Data standardization – the process of developing and implementing rules for how data are described and recorded – offers significant benefits for financial firms and regulators. Well-designed standards can reduce reporting burdens and enable firms to better track and manage risks. Data standardization can also make it easier for regulators to understand where risks lie, see interconnections within the financial system, and identify trends in a timely fashion. Moreover, as vividly revealed during the crisis, the information gaps that arise in the absence of standards can exacerbate financial fragility. All of this suggests data standardization should be easy.
Shifting from abstract, incentive-based analyses to on-the-ground observation reveals a very different story. Simple data standards widely endorsed by public and private actors have been only partially implemented. The process of devising new standards to address recognized needs remains far behind the optimal level, no matter how measured. Meanwhile, the topic has received only scant attention from academics or third-party monitors like the financial press.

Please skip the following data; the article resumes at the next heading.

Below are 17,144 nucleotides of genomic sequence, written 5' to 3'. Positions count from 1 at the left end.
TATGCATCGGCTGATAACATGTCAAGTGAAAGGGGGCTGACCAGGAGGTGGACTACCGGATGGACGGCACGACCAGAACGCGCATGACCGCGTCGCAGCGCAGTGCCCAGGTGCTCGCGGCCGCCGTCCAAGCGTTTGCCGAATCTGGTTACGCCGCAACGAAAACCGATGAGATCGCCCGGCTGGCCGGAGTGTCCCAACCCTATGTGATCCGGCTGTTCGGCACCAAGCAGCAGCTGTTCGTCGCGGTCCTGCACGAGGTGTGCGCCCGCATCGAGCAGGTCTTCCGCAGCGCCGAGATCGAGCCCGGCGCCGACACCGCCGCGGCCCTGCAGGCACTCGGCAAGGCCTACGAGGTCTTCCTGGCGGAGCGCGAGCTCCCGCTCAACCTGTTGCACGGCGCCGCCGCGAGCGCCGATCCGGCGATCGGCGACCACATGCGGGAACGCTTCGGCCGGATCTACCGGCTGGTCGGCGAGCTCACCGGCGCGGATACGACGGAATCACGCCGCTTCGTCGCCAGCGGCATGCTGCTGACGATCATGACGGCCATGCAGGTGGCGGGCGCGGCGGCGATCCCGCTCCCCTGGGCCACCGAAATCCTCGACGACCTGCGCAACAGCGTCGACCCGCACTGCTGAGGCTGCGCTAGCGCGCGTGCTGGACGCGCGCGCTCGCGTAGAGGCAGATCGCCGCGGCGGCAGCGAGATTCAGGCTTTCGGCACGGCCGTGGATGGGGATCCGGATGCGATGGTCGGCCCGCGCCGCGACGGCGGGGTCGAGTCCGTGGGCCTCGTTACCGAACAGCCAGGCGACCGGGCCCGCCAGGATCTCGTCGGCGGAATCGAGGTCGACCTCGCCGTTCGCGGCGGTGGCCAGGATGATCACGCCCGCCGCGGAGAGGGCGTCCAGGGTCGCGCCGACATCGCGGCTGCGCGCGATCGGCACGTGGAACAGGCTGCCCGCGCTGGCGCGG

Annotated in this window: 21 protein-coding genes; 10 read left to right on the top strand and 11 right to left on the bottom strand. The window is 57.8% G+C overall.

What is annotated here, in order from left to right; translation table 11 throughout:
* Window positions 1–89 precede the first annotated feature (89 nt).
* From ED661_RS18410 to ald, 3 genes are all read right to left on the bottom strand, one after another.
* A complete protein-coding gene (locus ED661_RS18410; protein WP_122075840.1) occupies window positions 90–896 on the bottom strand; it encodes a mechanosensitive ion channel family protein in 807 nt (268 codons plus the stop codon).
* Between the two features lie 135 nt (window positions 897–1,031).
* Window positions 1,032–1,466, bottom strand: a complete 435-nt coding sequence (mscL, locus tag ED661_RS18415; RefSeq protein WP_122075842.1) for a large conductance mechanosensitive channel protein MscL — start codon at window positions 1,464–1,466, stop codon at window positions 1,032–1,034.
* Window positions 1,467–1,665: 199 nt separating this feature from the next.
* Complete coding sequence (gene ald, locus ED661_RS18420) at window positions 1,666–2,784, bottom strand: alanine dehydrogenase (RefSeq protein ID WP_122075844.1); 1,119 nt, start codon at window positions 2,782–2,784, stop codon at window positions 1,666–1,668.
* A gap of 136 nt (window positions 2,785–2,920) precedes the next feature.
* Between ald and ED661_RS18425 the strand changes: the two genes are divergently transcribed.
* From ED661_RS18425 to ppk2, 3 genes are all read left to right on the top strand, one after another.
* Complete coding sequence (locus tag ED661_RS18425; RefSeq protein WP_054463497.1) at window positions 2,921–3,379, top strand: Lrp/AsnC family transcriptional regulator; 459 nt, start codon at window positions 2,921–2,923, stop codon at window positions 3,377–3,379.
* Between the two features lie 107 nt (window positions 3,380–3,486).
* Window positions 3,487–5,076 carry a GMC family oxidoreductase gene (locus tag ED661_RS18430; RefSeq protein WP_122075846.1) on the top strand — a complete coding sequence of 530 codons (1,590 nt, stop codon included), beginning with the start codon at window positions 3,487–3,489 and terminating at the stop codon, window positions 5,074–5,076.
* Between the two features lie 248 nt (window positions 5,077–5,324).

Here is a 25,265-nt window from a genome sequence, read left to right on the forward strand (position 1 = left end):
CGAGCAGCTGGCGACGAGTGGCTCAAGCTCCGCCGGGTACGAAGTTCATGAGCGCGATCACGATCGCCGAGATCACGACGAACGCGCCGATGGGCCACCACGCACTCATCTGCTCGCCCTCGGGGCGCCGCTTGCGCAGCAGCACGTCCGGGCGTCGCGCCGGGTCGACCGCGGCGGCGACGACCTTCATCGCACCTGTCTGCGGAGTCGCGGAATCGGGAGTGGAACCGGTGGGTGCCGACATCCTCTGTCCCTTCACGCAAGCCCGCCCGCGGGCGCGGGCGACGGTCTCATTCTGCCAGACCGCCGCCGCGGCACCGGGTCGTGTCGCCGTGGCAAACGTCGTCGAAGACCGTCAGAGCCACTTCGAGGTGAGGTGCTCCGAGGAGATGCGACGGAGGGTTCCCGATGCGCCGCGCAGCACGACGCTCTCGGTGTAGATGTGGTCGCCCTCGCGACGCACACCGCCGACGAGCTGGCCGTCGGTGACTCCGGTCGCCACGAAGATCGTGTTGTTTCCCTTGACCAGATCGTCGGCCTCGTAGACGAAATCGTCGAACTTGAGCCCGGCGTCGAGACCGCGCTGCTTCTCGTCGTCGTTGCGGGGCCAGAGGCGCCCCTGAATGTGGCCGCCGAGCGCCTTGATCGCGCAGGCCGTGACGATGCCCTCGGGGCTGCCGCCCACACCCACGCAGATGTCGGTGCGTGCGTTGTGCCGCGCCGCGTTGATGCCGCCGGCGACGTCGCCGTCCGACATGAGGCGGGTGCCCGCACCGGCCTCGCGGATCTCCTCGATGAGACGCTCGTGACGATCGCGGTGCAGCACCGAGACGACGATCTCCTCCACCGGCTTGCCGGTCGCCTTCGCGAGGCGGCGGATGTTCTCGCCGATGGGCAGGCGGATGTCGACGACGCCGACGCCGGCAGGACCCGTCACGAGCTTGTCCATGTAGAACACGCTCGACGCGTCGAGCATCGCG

In this paper, we explain the divergence between optimal and actual policy with respect to data standardization and the lessons it holds for financial regulation more generally. We identify myriad frictions favoring the status quo, including regulatory fragmentation, upfront costs for delayed gains, and the need for coordination among numerous and diverse actors. That these factors are well worn does not reduce their grip, and may even exacerbate the tendency to focus on other more exciting topics.
We further suggest that the first-order importance of these banal forces in explaining the gap between optimal and actual financial regulation is not unique to data standardization. Those on the left often blame inadequate financial regulation on capture. Those on the right, meanwhile, decry excessive regulation as the key impediment to growth. The data standardization challenge reveals both narratives to be fundamentally incomplete. Industry here is often asking for more regulation, and still not getting what it wants. These messy realities may not lend themselves to elegant solutions, but may be precisely the topics that require further attention if financial regulation is to serve desired aims.